22 Sep 2016

Autumn Fungi

Today marks the official start of autumn and what better way to celebrate it than to share a gratuitous post chock-full of the amazing fungi I've encountered recently.  To me, few things feel as autumnal as fungi in reds, browns and yellows populating leaf-strewn woodland floors.

Autumn is the best time to spot these weird and wonderful organisms growing in woodlands, fields and other damp and often dark spaces.  I don't know whether it is just that I've been more observant, or rather that the weather has been more suitable, but I've seen an inordinate amount of fungi whilst on a handful of woodland walks in the Peak District this year.
The sheer variety of different shapes and colours of fungi continue to fascinate me, even as an adult.  As a child I, like many others I assume, would imagine them to be grand structures for fairies and other forest dwelling creatures.  Little did I know back then of the rich history of fungi in mythology.

In English folklore, a fairy ring (a naturally occurring ring or arc of mushrooms) was believed to be a place where fairies would come to dance and then use the mushrooms as seats to rest after their efforts.  Others believed that the rings had much darker significance and were in fact portals to fairy worlds.  If you stepped into a ring it was thought you'd be physically injured or worse, you would disappear underground to become enslaved by the fairies themselves!
As you may have gathered from previous posts, foraging is a much-loved hobby of mine, however I have not yet built up a sufficient bank of knowledge or the courage to pick wild mushrooms.  It is very clearly an art that I have not mastered, but most certainly would love to try in the future, under guidance.  Edible mushrooms have an awfully frustrating habit of having a poisonous twin; they are two very different plants, but look dangerously similar.  I'm questioning whether I'll ever be that confident!!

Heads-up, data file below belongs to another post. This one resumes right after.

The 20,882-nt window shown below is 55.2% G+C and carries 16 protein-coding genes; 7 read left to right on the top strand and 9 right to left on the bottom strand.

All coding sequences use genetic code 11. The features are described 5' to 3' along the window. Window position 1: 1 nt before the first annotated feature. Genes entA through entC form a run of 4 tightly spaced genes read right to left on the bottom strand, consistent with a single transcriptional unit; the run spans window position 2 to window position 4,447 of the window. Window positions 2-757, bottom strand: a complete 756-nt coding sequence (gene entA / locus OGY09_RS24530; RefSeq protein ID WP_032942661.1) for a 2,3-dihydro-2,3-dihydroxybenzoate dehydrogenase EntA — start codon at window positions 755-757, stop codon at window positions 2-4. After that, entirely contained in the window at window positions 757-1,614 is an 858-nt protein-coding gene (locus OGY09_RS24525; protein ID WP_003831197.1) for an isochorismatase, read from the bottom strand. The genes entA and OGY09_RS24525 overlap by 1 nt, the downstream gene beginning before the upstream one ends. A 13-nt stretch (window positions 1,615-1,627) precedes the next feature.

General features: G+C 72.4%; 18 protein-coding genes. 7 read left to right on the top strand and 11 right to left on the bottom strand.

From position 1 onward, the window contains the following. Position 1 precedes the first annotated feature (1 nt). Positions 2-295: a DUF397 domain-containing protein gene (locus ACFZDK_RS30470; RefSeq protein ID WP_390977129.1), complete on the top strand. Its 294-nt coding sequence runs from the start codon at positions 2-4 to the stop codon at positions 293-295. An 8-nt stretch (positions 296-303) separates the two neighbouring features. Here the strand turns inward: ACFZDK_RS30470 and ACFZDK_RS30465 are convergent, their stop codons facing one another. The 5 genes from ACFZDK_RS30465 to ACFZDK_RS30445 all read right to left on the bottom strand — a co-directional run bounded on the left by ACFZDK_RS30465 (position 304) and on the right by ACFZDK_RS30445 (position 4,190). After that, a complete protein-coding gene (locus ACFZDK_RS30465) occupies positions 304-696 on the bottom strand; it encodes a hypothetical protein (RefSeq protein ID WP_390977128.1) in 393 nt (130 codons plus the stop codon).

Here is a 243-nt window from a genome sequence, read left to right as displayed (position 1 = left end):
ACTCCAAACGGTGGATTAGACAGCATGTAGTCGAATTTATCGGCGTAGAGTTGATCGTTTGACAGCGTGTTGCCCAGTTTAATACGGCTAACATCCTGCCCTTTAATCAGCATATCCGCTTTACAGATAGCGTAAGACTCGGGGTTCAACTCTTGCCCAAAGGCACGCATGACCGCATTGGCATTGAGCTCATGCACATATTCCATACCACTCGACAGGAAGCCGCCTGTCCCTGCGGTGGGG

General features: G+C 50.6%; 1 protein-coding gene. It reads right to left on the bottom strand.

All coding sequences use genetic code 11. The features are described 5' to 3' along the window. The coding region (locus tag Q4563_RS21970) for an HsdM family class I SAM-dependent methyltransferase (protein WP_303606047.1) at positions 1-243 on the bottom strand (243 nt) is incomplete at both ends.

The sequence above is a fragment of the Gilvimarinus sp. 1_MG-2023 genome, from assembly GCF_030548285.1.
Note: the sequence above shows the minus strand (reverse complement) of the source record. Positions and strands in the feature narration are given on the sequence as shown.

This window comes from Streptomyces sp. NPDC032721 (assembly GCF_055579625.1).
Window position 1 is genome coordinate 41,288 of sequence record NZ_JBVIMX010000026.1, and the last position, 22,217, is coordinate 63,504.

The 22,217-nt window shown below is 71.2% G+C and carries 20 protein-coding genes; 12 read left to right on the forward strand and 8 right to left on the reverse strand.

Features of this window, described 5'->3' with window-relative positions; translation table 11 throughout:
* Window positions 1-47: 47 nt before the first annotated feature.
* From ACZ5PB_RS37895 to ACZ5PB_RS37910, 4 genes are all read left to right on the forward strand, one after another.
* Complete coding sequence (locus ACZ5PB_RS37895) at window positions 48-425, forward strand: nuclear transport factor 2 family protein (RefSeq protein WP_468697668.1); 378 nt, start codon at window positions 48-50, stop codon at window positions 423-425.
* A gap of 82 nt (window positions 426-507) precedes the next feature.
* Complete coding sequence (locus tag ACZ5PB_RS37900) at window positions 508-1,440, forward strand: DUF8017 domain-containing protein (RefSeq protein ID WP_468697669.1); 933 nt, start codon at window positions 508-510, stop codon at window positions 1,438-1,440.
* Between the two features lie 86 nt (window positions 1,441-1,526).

I find fungi to be a great source of artistic inspiration; their strange forms being so unlike any other plant, make them fascinating to study.  I've created illustrations and even jewellery inspired by fungi and don't see myself stopping any time soon.  I've started collecting vintage reference books including a rather good one on fungi.  I adore the style of the reference drawings in these books and find them particularly inspiring.

I have really loved photographing the fungi that I've encountered recently, but from the sheer quantity of photos (and these were the chosen few out of many), that much is probably obvious.  Often I photograph images like these as reference for illustrations, but in this instance I'm particularly pleased with how they've turned out as images in their own right.

As it is now the start of autumn, I'm excited to see more of the changes that are synonymous with the season, despite being somewhat reluctant to let go of the wonderful summer weather we've had this year.  Despite this, bring on yet more mushrooms, warm toned leaves, pumpkins and of course, Halloween!

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6 comments

  1. Gorgeous photos! My husband has started to take a realy fancy to foraging for these beauties too.

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    1. Thank you! I hope I'll be able to pick some next year x

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  2. Beautiful photos! When I was little, fairy rings fascinated me so much and I always wanted to travel to another world through them... but never succeeded, haha. To be honest, I still find them kind of fascinating! xx

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    1. Thanks Mimmi. Aw :D That's so sweet x

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  3. Ooh foraging is one of my new favourite hobbies, and aren't fungi and mushroom so beautiful? I also love lichen too as it comes in so many shapes and colours.

    http://thecornishlife.co.uk

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    1. Yes! Endlessly fascinating. I love it too, especially the pale blue/green coloured ones x

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